Citizenship and nationality in changing Europe: a comparative study of the aims of citizenship education in Russian and Finnish national education policy texts
Abstract:The paper analyses how the formal aims of citizenship education, as declared in legislation and policy documents, have changed since the end of the 1980s in response to the transformation of the political scenery in Finland and the Russian Federation. One central question framing the analysis of Finnish citizenship education is whether nationally-based citizenship is becoming obsolete because of Finland's latest involvement in the European integration process. In the Russian case, the aim is to investigate whether nationality has become more strongly linked to the Russian state since the breakdown of the Soviet empire. The study also examines whether nationality has acquired new meanings because of the political transformations of the last two decades in Finland and Russia. The study's findings illustrate that Finland is both forsaking the strong link between the state and the nation, and returning to the pre-independence cultural concept of the nation. These changes allow Finland to move in the direction of a multi-level conception of citizenship. Nevertheless, for Finland national citizenship remains the nucleus of other citizenship and identity layers. In contrast to the recent developments in Finland, the discourses of state integrity and national unity have become more prominent in Russia. Russia seeks to attach citizenship to the state-wide national space by encouraging state patriotism and strengthening the position of the Russian language.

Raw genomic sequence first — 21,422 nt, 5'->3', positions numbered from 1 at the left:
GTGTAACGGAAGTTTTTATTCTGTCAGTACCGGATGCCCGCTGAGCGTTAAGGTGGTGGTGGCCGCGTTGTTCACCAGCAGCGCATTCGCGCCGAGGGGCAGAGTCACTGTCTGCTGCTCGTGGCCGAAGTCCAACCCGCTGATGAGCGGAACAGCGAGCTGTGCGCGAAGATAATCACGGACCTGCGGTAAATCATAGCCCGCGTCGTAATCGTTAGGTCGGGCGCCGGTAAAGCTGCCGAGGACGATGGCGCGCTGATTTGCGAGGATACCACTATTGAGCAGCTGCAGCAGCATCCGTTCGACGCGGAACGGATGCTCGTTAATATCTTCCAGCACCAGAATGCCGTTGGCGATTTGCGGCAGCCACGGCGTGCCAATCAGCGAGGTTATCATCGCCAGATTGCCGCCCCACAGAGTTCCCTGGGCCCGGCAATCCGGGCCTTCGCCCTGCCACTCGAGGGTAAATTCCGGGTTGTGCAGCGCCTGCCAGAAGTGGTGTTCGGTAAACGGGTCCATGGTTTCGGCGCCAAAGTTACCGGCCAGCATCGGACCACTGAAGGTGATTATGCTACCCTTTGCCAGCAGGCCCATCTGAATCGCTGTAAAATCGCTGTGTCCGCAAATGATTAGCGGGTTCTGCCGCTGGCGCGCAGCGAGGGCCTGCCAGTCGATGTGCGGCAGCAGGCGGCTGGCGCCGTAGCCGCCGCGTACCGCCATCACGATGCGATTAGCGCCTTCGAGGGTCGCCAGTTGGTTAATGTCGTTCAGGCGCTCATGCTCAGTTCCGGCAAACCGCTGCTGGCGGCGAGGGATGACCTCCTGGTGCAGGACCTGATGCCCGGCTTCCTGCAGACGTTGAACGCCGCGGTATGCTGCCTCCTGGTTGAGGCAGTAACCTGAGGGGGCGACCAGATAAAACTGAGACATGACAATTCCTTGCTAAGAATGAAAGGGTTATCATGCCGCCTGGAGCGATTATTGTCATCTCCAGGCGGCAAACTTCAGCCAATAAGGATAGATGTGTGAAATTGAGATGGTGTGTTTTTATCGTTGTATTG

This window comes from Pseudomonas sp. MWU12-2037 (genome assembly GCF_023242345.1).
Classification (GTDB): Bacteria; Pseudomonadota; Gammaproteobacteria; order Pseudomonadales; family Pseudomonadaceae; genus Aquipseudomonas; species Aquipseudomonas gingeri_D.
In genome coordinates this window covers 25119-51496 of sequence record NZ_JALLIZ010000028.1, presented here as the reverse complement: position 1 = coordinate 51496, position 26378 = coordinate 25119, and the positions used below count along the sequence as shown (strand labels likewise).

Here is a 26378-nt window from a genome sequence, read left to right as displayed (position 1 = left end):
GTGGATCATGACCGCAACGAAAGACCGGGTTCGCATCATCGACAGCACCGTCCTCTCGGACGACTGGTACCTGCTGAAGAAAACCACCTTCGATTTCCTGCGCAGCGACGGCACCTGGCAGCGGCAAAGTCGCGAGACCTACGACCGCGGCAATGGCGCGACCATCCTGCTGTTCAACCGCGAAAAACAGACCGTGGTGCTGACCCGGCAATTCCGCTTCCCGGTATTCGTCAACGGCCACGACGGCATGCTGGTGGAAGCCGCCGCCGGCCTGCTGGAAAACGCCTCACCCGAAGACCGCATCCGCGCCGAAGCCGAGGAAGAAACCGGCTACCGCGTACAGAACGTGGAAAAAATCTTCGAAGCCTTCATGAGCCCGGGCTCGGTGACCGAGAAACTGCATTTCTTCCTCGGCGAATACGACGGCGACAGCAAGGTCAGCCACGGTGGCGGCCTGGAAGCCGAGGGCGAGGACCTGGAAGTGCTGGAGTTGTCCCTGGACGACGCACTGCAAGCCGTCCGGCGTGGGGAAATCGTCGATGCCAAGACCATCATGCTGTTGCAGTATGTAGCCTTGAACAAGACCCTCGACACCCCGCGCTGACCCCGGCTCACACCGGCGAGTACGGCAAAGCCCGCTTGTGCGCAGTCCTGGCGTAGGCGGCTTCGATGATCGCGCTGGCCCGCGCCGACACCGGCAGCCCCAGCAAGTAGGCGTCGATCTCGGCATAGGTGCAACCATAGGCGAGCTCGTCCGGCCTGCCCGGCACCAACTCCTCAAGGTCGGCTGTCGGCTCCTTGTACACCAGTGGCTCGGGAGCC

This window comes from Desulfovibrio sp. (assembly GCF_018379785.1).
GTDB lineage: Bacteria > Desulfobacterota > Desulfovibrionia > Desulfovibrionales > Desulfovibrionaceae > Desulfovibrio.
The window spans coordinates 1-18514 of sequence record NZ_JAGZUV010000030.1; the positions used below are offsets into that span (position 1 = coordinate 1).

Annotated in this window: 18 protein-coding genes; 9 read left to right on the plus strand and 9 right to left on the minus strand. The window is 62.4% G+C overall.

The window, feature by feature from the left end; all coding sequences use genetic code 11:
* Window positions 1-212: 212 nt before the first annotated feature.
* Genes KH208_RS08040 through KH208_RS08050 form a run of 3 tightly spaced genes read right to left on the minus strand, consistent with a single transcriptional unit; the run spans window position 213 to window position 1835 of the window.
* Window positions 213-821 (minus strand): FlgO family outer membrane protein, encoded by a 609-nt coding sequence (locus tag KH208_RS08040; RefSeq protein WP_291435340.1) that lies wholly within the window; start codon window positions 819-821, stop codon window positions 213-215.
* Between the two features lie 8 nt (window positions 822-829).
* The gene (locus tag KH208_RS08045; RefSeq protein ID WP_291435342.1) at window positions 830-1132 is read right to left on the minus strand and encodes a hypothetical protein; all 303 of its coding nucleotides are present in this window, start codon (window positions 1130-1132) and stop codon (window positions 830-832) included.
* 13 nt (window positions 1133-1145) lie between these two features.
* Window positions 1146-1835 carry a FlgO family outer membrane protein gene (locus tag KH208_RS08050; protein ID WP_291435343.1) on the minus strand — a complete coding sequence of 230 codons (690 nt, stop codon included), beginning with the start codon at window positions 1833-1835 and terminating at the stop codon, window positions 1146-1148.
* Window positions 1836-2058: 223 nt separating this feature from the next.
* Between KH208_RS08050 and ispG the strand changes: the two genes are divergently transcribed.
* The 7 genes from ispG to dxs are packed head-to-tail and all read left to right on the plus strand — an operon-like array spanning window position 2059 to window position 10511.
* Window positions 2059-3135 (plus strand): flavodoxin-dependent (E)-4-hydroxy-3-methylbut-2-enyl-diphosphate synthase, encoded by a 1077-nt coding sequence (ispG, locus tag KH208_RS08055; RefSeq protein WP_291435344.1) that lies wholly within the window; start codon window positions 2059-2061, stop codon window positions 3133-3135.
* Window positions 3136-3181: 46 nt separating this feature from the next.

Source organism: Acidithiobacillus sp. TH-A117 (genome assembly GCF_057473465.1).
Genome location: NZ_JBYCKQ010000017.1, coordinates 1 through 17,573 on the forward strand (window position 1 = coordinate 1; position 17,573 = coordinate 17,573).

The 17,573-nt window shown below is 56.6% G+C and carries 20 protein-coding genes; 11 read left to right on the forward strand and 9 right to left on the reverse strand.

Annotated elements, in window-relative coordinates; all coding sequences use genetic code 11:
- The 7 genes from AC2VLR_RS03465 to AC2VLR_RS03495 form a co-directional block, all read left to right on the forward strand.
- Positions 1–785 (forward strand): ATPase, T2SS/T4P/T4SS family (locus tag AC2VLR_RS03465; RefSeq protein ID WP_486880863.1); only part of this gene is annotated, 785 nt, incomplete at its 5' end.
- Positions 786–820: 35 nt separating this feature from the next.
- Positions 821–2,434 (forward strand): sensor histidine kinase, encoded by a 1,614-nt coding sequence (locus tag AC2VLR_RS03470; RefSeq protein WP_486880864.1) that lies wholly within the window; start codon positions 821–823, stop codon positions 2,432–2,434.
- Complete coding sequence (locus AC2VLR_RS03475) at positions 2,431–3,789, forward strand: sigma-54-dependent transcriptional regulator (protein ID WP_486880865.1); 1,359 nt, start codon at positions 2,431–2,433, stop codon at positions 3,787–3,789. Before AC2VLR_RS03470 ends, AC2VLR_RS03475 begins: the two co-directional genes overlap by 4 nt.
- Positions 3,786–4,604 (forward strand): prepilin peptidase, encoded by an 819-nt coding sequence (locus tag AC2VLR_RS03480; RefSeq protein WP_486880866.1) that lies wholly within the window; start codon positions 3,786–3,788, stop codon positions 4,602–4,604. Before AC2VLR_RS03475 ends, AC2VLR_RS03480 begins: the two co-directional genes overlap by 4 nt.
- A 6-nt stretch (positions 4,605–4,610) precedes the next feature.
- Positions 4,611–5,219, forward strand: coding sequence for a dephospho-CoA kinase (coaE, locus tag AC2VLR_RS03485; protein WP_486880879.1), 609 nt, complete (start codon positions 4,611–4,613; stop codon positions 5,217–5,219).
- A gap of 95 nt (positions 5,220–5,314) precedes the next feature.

Document Type: Research Article
Affiliations: Department of Education, 33014 University of Tampere, Finland
Publication date: 2009-12-01